There are rewards for progression, paced in a game-like manner: you start out with very few kinds of plant, quickly unlock a few more, and then gradually get others. Different plants have different strengths – the wisteria grows kinda small but has hanging flower vines that reach into open space, the ferns cover up surfaces indiscriminately but take a long time to produce, the broadleaf tree is big and slow-growing and offers lots of fruit. But these powers overlap a fair bit, such that there’s rarely an obviously correct plant for a particular spot, and that lets you treat this as an aesthetic choice. I often found myself wanting to exclude or emphasize particular plants to get a distinct feel for a level: putting down a cactus changes the whole mood. Which is a big part of how actual gardening works.

But only one part! A lot of gardening games look at gardening and decide that it’s mainly about diligence and patience: be sure to water all the things regularly, harvest at the right time, and so on. Do the small tasks of regular maintenance, over and over, dedicate time to them, and things will grow. That’s a critical quality for a real-world gardener; to be a good gardener you don’t just have to love green things and fresh produce, you have to love low-key grind. My mother’s like that; she really enjoys taking a chunk of her day to water and tend and monitor everything. It’s not a chore for her, it’s how she chills out; and she has a very lovely garden as a result. I love green things, but I don’t get much out of this part and do not stick well with it; and this, for a gardener, is an absolutely fatal flaw. But there are lots of other aspects of gardening, and a gardening game doesn’t have to focus on all of them.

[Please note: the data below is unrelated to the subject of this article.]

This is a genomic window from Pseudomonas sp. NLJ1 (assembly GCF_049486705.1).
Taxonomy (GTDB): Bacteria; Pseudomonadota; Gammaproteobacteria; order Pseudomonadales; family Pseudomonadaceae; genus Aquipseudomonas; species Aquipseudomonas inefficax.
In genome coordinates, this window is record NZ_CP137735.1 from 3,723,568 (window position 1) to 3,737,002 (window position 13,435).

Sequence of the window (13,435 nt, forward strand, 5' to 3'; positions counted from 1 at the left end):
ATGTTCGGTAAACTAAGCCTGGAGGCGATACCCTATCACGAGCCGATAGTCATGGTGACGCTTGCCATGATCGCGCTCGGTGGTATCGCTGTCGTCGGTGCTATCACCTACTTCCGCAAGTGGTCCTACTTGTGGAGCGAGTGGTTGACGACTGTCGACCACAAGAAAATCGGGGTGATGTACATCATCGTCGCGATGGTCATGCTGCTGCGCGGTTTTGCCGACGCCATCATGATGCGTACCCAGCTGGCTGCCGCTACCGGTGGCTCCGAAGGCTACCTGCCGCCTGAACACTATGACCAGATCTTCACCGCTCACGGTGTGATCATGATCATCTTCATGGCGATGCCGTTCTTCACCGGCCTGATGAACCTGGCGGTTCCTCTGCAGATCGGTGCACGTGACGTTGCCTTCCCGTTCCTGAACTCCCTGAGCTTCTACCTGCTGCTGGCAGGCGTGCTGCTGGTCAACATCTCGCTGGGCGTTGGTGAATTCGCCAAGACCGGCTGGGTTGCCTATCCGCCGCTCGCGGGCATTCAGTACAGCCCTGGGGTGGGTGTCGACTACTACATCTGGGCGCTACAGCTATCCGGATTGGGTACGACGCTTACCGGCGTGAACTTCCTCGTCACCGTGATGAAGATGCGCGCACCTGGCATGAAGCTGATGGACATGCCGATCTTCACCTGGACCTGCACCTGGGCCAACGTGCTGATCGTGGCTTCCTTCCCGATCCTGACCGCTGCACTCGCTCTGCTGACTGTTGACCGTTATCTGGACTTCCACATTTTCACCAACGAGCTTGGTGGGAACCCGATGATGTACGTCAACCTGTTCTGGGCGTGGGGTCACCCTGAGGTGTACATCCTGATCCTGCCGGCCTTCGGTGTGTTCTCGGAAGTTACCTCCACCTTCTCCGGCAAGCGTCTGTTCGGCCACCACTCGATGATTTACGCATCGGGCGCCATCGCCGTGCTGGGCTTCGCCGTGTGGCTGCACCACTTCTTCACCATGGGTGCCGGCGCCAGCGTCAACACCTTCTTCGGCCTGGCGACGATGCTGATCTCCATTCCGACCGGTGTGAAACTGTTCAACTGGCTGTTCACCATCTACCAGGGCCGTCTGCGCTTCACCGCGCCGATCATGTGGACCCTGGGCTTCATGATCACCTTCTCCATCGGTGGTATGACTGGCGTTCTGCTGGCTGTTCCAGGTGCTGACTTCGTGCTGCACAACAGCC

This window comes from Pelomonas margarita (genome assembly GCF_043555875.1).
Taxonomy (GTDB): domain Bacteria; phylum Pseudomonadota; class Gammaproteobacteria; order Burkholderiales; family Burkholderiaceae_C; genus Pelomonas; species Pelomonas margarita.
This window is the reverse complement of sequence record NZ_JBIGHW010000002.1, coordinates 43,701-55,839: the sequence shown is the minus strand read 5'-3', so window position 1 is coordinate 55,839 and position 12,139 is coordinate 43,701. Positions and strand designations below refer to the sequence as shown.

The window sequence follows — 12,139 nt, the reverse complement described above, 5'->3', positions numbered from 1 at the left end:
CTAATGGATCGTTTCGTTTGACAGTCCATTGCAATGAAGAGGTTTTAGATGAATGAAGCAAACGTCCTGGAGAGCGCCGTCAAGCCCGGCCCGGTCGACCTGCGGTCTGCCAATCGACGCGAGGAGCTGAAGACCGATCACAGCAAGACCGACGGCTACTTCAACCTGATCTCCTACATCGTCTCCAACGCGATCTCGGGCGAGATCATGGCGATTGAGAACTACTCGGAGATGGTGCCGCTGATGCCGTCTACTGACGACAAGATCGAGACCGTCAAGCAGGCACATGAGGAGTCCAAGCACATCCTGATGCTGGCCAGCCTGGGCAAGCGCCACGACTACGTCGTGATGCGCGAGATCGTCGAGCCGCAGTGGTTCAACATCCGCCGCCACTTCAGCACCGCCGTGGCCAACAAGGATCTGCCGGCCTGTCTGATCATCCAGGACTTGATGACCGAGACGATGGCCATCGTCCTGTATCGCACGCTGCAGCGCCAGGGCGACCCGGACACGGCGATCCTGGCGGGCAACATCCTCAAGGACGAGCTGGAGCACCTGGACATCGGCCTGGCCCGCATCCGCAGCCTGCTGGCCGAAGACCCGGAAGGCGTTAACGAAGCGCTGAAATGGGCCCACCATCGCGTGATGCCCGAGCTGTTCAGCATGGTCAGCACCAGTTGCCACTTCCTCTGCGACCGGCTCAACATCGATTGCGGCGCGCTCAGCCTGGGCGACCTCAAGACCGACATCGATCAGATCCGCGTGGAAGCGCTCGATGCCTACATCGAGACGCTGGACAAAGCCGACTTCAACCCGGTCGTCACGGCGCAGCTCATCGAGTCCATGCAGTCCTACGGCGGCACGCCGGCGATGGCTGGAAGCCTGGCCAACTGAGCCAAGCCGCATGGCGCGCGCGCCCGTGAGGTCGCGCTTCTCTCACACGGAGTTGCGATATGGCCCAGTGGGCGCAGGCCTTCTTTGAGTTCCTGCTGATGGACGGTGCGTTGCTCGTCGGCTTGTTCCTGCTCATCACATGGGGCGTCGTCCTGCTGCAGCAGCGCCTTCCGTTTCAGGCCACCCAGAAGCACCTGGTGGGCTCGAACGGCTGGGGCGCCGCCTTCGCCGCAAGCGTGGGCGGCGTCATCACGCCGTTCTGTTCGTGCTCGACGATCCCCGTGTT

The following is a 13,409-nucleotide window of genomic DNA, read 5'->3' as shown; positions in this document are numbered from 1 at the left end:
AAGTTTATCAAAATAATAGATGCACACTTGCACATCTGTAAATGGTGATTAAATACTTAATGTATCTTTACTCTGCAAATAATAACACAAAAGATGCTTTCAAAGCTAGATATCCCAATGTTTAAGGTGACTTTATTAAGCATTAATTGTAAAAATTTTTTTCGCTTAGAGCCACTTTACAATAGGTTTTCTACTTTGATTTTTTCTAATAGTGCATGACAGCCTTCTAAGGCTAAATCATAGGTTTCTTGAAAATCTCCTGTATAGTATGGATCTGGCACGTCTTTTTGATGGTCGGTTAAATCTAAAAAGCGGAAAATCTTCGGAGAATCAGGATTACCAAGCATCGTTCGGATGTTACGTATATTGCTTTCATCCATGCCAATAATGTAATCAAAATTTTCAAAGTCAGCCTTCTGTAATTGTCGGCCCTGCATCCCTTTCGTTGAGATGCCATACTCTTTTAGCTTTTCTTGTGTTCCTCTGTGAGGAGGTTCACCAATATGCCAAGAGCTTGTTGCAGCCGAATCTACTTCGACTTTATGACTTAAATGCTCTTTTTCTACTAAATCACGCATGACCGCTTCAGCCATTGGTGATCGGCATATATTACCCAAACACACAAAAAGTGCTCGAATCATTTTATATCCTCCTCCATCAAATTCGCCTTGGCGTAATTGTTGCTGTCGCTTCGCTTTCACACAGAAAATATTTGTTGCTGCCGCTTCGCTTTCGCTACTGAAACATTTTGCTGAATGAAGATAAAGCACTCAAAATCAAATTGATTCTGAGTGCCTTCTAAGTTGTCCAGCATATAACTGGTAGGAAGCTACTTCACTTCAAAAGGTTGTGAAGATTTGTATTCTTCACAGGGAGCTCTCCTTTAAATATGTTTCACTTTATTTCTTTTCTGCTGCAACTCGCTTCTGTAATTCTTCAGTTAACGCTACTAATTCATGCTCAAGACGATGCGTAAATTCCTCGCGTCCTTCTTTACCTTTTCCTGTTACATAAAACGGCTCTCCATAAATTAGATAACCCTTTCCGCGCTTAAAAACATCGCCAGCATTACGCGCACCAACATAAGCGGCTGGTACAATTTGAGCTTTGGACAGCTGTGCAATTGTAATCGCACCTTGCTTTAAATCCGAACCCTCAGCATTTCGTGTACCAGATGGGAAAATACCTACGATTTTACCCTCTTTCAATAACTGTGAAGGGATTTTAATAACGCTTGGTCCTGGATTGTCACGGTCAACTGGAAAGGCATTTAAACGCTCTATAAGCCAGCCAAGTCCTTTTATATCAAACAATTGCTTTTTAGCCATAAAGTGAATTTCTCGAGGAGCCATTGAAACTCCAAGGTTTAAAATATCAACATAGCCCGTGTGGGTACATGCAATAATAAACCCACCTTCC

(I have yet to see a gardening game that’s mostly about considering sunlight, soil type and drainage, which to real-life gardens are as the law and the prophets. And I can’t picture what such a game would look like, beyond an opaque spreadsheet sim*.)

Cloud Gardens is concerned with the design part of gardening, the curation and arrangement, putting plants down in a particular way, thinking about how they’ll grow into the space – and then you just get to see that happen and be around the resulting green space, without any grind required. So as genre goes this is most obviously a Chill Game, right. (It’s got ambient music which you will absolutely not remember, but if you try to play it without the music it’ll feel like a strange lifeless experience.) But it’s a Chill Game which – okay, so often the question of player action seems like you have limited options. Either player activity is about Challenge, or it’s about perpetual grind, or it doesn’t really matter and it’s just click-to-continue, or it’s a directionless Creative Mode. And Cloud Gardens – is sort of a lichen, all and none and more than the sum of its parts, carving out its own odd little niche.

Aesthetics are a big deal here. It’s a game of little voxels; the author worked on Kingdom, which was similarly a pixel-art game heavily reliant on atmosphere and visual mood. The overall effect, though, is not a million miles from the original Myst. Calm artefact-worlds, small enough to fit in the palm of the hand, constructed in oddly-enjambed ways and then abandoned.